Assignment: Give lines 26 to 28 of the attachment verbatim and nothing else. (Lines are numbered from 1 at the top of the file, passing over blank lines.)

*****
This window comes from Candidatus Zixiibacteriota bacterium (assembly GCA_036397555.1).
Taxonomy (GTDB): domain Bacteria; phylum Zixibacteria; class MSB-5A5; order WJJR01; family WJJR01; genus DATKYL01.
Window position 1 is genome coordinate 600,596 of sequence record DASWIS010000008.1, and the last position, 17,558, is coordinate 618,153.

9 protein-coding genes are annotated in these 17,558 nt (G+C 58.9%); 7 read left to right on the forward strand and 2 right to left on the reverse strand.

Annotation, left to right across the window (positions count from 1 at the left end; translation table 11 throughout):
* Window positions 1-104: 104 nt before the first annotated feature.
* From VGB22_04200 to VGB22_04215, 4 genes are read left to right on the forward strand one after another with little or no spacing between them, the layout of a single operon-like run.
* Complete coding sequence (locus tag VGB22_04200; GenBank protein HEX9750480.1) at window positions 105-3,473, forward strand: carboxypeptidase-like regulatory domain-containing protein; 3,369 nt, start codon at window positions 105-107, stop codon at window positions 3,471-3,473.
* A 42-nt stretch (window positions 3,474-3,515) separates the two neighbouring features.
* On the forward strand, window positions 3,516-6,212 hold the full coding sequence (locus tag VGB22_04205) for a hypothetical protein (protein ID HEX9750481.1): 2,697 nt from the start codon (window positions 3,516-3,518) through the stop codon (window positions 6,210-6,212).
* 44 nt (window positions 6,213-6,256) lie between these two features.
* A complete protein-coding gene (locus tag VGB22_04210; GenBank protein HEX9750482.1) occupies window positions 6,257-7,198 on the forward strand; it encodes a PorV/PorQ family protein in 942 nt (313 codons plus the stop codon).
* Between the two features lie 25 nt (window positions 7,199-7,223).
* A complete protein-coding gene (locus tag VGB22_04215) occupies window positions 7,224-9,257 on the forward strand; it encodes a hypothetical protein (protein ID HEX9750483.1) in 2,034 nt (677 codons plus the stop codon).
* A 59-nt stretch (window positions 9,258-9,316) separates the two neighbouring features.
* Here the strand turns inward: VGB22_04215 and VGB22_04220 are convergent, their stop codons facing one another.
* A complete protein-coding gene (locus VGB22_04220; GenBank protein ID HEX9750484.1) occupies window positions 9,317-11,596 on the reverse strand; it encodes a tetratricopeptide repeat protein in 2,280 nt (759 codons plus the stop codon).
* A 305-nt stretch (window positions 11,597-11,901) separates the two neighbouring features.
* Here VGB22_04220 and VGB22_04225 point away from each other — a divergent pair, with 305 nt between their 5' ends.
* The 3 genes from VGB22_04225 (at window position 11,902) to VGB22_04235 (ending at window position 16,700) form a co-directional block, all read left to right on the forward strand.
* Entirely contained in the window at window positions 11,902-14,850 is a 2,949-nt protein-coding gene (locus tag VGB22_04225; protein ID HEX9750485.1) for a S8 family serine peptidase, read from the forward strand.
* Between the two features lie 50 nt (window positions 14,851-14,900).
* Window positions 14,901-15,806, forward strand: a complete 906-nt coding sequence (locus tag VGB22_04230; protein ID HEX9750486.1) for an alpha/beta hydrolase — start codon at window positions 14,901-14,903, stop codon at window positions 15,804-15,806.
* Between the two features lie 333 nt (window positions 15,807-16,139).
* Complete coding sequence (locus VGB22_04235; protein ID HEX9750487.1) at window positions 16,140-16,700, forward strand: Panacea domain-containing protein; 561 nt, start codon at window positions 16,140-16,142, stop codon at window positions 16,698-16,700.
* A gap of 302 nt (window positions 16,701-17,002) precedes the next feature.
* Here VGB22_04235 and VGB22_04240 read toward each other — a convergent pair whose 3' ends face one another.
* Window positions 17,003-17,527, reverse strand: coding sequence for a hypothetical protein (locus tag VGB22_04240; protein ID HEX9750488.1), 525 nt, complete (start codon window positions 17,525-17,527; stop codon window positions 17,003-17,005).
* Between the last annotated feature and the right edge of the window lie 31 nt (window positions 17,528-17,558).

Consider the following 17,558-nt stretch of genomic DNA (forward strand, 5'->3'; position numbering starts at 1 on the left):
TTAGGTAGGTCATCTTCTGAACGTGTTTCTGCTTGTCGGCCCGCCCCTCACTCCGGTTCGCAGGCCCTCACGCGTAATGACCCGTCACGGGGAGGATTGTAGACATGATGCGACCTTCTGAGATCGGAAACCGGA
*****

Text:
* A gap of 302 nt (window positions 16,701-17,002) precedes the next feature.
* Here VGB22_04235 and VGB22_04240 read toward each other — a convergent pair whose 3' ends face one another.
* Window positions 17,003-17,527, reverse strand: coding sequence for a hypothetical protein (locus tag VGB22_04240; protein ID HEX9750488.1), 525 nt, complete (start codon window positions 17,525-17,527; stop codon window positions 17,003-17,005).